php-gd.x86_64 : A module for PHP applications for using the gd graphics library
php-imap.x86_64 : A module for PHP applications that use IMAP

To see more details about what each module does, type the following command into terminal, replacing the name of the module with whatever library you want to learn about.

yum info name of the module

Once you decide to install the module, type:

sudo yum install name of the module

You can install multiple libraries at once by separating the name of each module with a space.

Congratulations! You now have LAMP stack on your droplet!

We should also set the processes to run automatically when the server boots (php will run automatically once Apache starts):

sudo chkconfig httpd on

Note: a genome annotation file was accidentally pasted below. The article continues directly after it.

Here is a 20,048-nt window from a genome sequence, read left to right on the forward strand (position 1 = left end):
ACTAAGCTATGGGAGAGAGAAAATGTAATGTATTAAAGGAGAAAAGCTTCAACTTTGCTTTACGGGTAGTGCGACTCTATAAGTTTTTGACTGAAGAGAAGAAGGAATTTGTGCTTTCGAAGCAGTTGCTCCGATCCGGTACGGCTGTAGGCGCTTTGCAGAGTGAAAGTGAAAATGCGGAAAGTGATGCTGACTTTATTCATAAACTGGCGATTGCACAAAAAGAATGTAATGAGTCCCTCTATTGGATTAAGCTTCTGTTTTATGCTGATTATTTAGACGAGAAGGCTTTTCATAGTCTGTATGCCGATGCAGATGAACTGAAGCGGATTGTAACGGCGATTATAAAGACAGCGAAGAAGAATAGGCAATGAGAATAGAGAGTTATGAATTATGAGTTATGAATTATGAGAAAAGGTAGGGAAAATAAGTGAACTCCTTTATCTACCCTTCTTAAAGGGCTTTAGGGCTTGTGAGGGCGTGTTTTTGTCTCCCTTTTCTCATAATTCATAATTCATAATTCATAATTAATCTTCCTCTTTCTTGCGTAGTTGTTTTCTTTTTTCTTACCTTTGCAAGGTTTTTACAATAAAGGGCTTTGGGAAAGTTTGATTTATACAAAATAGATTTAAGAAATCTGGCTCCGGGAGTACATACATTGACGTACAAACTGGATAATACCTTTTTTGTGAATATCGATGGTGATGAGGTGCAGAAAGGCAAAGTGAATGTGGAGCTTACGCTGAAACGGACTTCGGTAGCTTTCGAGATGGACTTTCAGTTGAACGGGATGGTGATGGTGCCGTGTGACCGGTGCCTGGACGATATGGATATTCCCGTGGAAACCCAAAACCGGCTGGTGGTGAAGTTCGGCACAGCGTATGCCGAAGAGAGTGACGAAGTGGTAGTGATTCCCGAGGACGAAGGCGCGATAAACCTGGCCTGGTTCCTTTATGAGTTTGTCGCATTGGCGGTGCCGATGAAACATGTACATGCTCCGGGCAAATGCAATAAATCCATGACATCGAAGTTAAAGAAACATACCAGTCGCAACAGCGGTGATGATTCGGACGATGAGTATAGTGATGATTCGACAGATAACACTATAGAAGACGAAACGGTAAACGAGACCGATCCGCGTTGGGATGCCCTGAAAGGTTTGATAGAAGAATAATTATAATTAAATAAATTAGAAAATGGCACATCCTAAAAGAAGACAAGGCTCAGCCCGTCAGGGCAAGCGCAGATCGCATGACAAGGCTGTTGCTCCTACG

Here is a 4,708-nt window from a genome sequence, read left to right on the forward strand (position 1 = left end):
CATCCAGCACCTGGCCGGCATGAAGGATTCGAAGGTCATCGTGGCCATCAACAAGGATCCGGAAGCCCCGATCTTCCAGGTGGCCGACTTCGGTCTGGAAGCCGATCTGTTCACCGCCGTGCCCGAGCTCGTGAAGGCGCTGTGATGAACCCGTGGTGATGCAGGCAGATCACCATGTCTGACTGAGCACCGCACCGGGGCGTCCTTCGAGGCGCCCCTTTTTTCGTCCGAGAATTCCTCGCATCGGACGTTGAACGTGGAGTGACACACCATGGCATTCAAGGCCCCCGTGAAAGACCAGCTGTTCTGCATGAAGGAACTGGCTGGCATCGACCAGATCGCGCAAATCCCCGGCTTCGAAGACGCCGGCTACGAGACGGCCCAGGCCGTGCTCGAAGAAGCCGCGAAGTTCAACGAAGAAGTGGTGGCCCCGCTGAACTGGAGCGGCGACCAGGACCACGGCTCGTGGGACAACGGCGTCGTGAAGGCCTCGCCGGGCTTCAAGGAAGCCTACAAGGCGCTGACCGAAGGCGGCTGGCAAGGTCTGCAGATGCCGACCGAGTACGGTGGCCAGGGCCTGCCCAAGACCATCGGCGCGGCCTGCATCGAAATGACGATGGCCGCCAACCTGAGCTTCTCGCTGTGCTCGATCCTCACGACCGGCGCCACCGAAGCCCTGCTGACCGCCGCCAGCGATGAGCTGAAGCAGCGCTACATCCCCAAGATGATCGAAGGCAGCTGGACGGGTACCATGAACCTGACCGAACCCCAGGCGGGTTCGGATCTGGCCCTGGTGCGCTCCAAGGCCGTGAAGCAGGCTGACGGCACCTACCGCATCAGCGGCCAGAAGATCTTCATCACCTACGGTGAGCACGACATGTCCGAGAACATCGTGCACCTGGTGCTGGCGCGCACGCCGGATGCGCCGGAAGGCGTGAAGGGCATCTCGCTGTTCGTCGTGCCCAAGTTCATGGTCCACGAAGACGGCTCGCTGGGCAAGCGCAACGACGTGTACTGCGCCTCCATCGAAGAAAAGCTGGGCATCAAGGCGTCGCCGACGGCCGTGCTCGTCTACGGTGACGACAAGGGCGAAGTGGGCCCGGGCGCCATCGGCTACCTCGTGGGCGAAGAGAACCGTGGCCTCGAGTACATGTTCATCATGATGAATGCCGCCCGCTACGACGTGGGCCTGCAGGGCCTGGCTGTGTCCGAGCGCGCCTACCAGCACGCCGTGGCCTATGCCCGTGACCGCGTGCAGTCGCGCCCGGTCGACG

sudo chkconfig mysqld on

Step Four—RESULTS: See PHP on your Server

Although LAMP is installed on your virtual server, we can still take a look and see the components online by creating a quick php info page

To set this up, first create a new file:

sudo nano /var/www/html/info.php

Add in the following line:

<?php
phpinfo();
?>

Then Save and Exit.

Restart apache so that all of the changes take effect on your virtual server:

sudo service httpd restart

Finish up by visiting your php info page (make sure you replace the example ip address with your correct one): http://12.34.56.789/info.php

It should look similar to this.

See More

After installing LAMP, you can go on to do more with MySQL (A Basic MySQL Tutorial), Create an SSL Certificate, or Install an FTP Server.

By Etel Sverdlov